7 of 7 thought this review was well written
Jazz fusion is one of the many, many music gifts that Sputnik has bestowed upon me over the past few years. In that time, I've heard a myriad of bands and genres that have had an impact on me and the way I view music and those that create it. Perhaps more than any other type of music, jazz fusion has redefined my perception of everything that I've listened to up to this point. The album that started this reverence, you ask? Well, that would be guitar extraordinaire Al DiMeola's 1977 masterpiece, Elegant Gypsy
What truly shines on this record is the varied, textured soundscapes presented with each track. There is an eclectic cohesion of styles at hand. The jaw-dropping flamenco acoustic guitar on 'Mediterranean Sundance' gives off an iridescent aura, one of a Greek coastal city basking in the sparse, pastel-purple light of the early evening. On the other hand, the opening bass line to the album’s lead track 'Flight Over Rio' could easily have been snaked into a Tool song, its dark effect pulsating through a chaparral scene of sound.
The instrumentation, as with many other jazz fusion groups, is nothing short of phenomenally top-notch. The shredding, abrasive guitar slithering through the album's best track and centerpiece 'Race With Devil on Spanish Highway' never misses a beat, never falters for a second. An interlude of faultless guitar and drum synching segues into a beautiful bass-driven groove as Al works exquisite magic with his instrument, for this track feature some of the best guitar tones you're likely to find in any variety of music. The entire rhythm section on 'Midnight Tango' are as prevalent as they are anonymous, perfectly complimenting one another, as well as with regards to DiMeola's wildly cascading guitar lead. Beauty unmatched abounds to no limit on the short but oh-so-sweet song 'Lady of Rome, Sister of Brazil.' The dueling acoustic guitars lull one with the strength of a child's nursery rhyme, ultimately progressing into a relaxed, almost jam-like quality. The ambience given off by those guitars is unbelievable, as if the entire ensemble is present.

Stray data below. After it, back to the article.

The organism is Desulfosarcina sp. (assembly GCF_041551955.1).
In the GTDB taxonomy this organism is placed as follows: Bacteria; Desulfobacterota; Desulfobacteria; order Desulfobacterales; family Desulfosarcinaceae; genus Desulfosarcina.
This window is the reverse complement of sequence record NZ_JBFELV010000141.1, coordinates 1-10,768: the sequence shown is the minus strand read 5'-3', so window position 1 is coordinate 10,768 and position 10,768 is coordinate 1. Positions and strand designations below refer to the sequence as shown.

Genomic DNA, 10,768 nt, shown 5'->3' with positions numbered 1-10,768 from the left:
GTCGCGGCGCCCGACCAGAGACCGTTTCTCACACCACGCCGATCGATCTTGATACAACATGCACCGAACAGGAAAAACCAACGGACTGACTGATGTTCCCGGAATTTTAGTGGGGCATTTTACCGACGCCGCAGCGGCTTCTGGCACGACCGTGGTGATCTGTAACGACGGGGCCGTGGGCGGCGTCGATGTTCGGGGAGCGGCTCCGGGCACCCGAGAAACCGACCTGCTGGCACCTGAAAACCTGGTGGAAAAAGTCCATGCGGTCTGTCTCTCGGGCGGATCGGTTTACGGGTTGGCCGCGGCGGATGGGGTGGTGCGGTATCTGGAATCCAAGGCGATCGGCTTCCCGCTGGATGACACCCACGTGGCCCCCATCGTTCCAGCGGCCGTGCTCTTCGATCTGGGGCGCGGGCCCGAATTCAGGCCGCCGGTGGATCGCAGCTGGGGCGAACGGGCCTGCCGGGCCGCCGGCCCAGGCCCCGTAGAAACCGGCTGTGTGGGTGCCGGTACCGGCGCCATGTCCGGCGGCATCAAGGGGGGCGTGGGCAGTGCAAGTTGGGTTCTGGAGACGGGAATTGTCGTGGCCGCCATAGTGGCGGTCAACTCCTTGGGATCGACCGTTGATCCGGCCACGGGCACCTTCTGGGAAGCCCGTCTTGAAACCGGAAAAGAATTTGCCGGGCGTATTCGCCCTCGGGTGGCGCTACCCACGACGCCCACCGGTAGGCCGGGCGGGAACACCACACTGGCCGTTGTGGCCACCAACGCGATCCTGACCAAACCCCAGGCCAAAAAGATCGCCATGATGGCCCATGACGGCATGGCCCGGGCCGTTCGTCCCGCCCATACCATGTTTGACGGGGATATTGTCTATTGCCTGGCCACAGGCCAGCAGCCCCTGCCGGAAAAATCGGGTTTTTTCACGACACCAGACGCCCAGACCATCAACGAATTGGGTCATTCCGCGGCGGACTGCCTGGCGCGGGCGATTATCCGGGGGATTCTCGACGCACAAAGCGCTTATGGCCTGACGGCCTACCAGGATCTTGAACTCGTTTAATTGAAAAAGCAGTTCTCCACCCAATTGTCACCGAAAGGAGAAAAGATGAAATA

Another aspect of the album that I find pleasing is that no instrument overshadows another. Even with the production of the album, no singular player seems to be mixed louder or more prevalent than any other. An excellent example would be the final track, 'Elegant Gypsy Suite,' an uninhibited jam, a melting pot of numerous playing styles and genres stewed into quite the musical experience. The sound that is produced during this track is unique, with DiMeola throwing in some fabulous lead lines, alternating in speed to fit the ever-changing tempo and feel of the song. The track culminates in a final, spastic burst of sound. Somehow dissonant, this is a fitting end to an incredible album.
I, in all objective honesty, have absolutely no complaint regarding this album, music- or instrumentation-wise. Every single track is a glorious example of not only musical ability, but the knowledge of how music meshes with itself and different styles. To be quite honest, I was a little apprehensive at the fusion of my two favorite genres, rock and jazz. Elegant Gypsy
has shown me, and I hope it shows you, that it is possible to create something moving, powerful, and seminal with two vastly different elements. All that is needed is the willingness and confidence to do so. Look at what has come out of it!
Every track is the definition of quality.
Some of the best instrumentation to be heard is featured on this album.
The music can really compliment any mood.
It's entirely too short. Only six tracks?
'Lady of Rome, Sister of Brazil' is only about a minute-and-a-half long. I feel that it could go on forever.